Strategies that can help you stop avoiding the things you don’t want to do
Find something you want to do even less
This may seem perverse, but I use it often with some success. If there’s something you don’t want to do, look at your to do list and find something that looks worse. For example, like many educators, reviewing student work is not my favorite part of my role. So faced with a pile of student scripts I have to find something I like even less, say tidying up my office, and avoid doing that instead to get myself started on the marking.
Break down the task in smaller parts
The hardest part is getting started. Break down the overall task in smaller chunks. For example, faced with 100 student scripts, take them in groups of ten. Immediately, the task does not seem so impossible and each ten completed is a success.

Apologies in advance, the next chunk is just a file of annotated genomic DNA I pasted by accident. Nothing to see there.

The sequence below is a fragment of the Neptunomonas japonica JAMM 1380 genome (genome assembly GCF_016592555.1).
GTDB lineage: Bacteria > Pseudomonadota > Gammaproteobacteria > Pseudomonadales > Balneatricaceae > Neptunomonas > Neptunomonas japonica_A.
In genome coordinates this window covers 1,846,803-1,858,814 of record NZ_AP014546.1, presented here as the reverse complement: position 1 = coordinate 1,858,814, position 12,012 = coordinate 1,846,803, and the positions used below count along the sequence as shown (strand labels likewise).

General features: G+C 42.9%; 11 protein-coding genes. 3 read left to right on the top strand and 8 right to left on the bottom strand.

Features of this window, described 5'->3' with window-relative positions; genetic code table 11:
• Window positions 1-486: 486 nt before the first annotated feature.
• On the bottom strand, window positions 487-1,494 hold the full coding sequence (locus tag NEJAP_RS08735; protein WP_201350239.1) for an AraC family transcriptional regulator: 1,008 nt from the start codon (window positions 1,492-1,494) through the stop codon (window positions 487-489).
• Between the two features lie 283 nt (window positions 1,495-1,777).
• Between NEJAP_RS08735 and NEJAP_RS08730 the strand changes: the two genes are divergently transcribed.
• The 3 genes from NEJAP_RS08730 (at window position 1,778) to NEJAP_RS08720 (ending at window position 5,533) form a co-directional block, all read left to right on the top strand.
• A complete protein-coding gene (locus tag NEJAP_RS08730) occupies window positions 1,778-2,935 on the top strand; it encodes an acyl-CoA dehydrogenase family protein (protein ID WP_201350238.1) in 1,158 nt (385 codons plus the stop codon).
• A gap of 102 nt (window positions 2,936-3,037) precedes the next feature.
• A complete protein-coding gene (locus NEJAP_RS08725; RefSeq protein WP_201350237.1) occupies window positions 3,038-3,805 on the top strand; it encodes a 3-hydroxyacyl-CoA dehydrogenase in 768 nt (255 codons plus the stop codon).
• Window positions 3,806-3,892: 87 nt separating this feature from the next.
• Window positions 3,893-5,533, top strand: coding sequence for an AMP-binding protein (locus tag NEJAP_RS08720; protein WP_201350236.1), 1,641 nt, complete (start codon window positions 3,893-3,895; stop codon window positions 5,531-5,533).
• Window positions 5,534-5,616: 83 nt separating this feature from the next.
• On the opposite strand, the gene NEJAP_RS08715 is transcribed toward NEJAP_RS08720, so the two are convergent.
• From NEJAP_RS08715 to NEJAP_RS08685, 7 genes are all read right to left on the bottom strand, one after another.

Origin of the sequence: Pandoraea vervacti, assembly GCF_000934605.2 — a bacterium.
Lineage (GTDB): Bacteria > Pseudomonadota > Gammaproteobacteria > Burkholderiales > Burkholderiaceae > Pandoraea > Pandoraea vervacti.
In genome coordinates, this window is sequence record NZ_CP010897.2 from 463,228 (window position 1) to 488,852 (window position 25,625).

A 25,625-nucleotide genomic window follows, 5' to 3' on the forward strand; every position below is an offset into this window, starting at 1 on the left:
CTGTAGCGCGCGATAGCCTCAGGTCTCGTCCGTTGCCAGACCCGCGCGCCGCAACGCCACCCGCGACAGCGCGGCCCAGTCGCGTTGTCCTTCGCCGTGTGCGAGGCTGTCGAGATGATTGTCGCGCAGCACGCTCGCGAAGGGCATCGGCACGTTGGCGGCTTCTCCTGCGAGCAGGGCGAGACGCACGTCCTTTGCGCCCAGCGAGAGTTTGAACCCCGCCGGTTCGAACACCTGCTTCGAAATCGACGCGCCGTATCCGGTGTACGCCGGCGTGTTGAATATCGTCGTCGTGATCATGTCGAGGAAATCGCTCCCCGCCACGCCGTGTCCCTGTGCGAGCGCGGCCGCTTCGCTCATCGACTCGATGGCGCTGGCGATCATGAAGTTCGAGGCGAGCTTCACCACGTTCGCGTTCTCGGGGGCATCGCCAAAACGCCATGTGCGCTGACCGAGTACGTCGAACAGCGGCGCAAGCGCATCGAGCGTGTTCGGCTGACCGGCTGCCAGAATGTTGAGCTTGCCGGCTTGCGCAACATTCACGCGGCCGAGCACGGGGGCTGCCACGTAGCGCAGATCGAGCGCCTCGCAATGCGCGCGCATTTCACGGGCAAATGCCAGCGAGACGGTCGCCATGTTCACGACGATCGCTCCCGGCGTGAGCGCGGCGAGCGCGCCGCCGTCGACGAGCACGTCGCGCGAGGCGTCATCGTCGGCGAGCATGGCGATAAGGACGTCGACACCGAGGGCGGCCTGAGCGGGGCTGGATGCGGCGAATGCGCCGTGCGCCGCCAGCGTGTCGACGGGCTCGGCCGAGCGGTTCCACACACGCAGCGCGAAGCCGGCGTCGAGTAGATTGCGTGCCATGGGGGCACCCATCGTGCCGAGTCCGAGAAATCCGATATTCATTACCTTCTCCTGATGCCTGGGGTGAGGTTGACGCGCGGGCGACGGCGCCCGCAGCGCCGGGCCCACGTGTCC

If this is not enough, reward yourself at the end of each smaller block either with a treat (eg cup of coffee, chocolate cookie, or even a walk around the garden). Alternatively, alternate these smaller blocks of activity with tasks which are more appealing as your reward.
Set A Time Limit
Define when you will finish working on the task. This has two incentives. The first is that you can console yourself that by a certain time, you will be doing something that is more fun. More subtlety, you may find yourself working harder to complete the time by your allocated finish time to ensure that you don’t have to return to it another day. (This is effectively something you want to do less than what you are already doing)
Keep Focused On What Is Important
Most of the alternatives we find to avoid doing what we don’t want to do are urgent but not important. You can read more about the difference at http://www.brighthub.com/office/home/articles/23172.aspx.
Remember why what you are doing is important, or if it isn’t, maybe it is ok to avoid it.